>> Business Law and Ethics
Tweedle Pty Ltd is a company that lays down railway track in newly developing countries. A, B, C and D are the 4 directors of the company. The directors are the sole shareholder of the company, each director holding 25% of the shares.
A, B, and C have decided that for personality reasons they cannot continue to work with D. They have set up a new company, Needle Pty Ltd, from which D is excluded. When Tweedle Pty Ltd was approached by the South African government to build a new railway line, A, B and C secretly negotiated to have the government contact referred to Needle Pty Ltd.
D is now aware that the government contract has been referred to Needle and approaches you for advice.
(a) Have the 3 directors breached any duty they may have had to Tweedle?
(b) What remedies, if any, does D have in regard to the actions of A, B and C in taking work from Tweedle and transferring it to Needle?
S, E and R are shareholders and directors of Z Pty Ltd (Company Z). Company Z owns a holiday house which it uses to rent out. Company's constitution states that:
- S is to be appointed as the company secretary for life
- Each shareholder can use the property for 2 weeks. For S, it will be from 1-14 January.
It was found that January is usually the busiest month and therefore E&R voted (through special resolution) to change S's usage to June. Constitution also requires users to keep the home clean after use. E does not clean the home and S always has to clean up. S complains to R about this.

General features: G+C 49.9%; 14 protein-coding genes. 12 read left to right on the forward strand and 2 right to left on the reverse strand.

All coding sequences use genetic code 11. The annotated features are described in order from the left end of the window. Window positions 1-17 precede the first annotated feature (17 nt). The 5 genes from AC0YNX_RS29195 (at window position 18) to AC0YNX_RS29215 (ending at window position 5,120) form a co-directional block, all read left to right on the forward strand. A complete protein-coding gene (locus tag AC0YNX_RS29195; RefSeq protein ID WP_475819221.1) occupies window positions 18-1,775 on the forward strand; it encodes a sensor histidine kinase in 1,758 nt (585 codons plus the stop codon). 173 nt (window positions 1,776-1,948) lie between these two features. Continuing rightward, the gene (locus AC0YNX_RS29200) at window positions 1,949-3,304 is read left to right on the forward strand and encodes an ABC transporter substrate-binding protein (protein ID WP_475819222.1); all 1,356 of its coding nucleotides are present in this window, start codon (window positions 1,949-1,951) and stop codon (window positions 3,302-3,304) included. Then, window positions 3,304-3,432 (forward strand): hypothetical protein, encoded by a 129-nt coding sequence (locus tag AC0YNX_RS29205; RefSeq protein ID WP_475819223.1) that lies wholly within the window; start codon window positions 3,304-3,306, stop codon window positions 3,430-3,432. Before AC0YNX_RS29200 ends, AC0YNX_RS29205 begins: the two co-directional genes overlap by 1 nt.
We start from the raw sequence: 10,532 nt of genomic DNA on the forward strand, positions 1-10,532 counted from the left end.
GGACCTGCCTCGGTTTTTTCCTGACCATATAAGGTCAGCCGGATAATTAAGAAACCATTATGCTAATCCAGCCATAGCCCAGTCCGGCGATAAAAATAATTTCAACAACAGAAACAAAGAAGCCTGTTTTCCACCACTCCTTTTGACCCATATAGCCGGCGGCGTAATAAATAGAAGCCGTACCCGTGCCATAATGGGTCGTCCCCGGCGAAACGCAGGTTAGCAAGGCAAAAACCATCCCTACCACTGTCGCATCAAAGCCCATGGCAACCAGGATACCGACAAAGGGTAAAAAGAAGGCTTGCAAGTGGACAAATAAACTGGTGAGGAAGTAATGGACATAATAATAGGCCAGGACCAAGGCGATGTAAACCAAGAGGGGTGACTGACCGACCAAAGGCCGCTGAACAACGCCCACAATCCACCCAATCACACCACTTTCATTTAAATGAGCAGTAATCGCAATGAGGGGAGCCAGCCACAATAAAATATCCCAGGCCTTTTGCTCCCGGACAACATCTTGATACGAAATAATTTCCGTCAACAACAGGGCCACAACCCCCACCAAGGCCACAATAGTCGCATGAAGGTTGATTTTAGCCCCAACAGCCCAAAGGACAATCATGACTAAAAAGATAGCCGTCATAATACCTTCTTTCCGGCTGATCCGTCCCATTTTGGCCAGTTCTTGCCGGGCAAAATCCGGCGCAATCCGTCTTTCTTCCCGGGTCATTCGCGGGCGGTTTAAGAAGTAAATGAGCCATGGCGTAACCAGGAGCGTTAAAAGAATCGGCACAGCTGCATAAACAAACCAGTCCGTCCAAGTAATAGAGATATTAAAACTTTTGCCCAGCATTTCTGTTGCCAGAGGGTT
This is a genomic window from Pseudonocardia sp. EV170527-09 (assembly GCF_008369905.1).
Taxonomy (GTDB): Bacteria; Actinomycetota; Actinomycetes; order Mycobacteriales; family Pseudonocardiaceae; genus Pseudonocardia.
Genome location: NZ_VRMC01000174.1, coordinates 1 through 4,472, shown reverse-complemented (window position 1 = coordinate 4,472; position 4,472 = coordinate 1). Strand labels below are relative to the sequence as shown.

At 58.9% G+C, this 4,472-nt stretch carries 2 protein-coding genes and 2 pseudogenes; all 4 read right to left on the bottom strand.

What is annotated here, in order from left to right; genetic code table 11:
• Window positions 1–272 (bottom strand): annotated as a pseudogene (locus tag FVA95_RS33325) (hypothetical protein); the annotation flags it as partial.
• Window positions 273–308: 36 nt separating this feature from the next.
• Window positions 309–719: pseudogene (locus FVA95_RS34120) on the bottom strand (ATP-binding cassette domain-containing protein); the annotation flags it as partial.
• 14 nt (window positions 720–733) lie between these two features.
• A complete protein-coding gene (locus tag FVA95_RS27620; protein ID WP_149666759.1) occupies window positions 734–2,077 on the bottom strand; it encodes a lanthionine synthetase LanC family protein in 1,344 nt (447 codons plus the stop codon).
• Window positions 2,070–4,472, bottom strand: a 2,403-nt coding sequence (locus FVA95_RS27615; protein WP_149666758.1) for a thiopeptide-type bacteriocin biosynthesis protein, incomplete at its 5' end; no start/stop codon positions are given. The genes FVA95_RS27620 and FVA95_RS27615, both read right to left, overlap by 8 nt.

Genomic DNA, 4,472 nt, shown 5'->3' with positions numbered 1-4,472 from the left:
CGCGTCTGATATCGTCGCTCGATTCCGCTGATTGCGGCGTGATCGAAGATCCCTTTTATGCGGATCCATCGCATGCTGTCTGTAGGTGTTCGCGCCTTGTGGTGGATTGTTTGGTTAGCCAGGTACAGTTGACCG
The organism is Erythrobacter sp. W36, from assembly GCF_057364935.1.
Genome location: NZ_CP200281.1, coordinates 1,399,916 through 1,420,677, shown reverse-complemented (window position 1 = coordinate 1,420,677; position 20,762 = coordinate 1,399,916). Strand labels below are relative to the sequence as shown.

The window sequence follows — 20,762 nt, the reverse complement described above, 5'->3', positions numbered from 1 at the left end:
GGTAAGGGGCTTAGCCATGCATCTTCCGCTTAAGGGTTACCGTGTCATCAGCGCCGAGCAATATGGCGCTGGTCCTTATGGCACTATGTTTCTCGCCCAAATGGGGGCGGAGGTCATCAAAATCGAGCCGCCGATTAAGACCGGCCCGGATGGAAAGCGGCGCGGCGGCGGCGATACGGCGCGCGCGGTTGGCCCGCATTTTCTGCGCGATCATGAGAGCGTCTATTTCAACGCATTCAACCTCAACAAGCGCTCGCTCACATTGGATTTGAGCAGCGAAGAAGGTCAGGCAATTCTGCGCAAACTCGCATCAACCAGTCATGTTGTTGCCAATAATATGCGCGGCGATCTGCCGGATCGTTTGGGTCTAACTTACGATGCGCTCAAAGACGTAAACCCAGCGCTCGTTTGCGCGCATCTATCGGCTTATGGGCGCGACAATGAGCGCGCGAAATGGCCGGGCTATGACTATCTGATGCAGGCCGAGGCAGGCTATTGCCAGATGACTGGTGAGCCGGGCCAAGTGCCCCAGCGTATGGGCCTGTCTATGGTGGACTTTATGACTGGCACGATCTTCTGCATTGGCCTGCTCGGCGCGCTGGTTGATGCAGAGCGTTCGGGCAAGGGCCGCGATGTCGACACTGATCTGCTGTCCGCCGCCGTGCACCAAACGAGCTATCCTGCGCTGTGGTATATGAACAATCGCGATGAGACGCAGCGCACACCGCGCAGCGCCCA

E & R are getting annoyed with S. They called an extra ordinary shareholder's meeting and voted to change the constitution by requiring appointment as company secretary to be appointed by directors. They then called a directors' meeting to remove S as a secretary and director of the company.
Nong Pty Ltd held its annual general meeting on 6 November 2009. The notice of the meeting sent by Nong Pty Ltd includes the following item of special business:
"To consider and, if thought fit, pass the following resolution as an ordinary resolution:
'That commencing on 1 December 2009 the total amount that may be provided to the non-executive directors by way of remuneration for their services as directors in respect of each financial year be increased by the amount of $750,000 to the amount of $2,250,000 per financial year.'
Vince is a shareholder in Nong Pty Ltd. He thinks the non-executive directors are already overpaid and opposes the resolution. He attends the meeting and makes a long speech opposing it. After 20 minutes, David (a director) asks him to stop speaking and sit down. Is this allowed?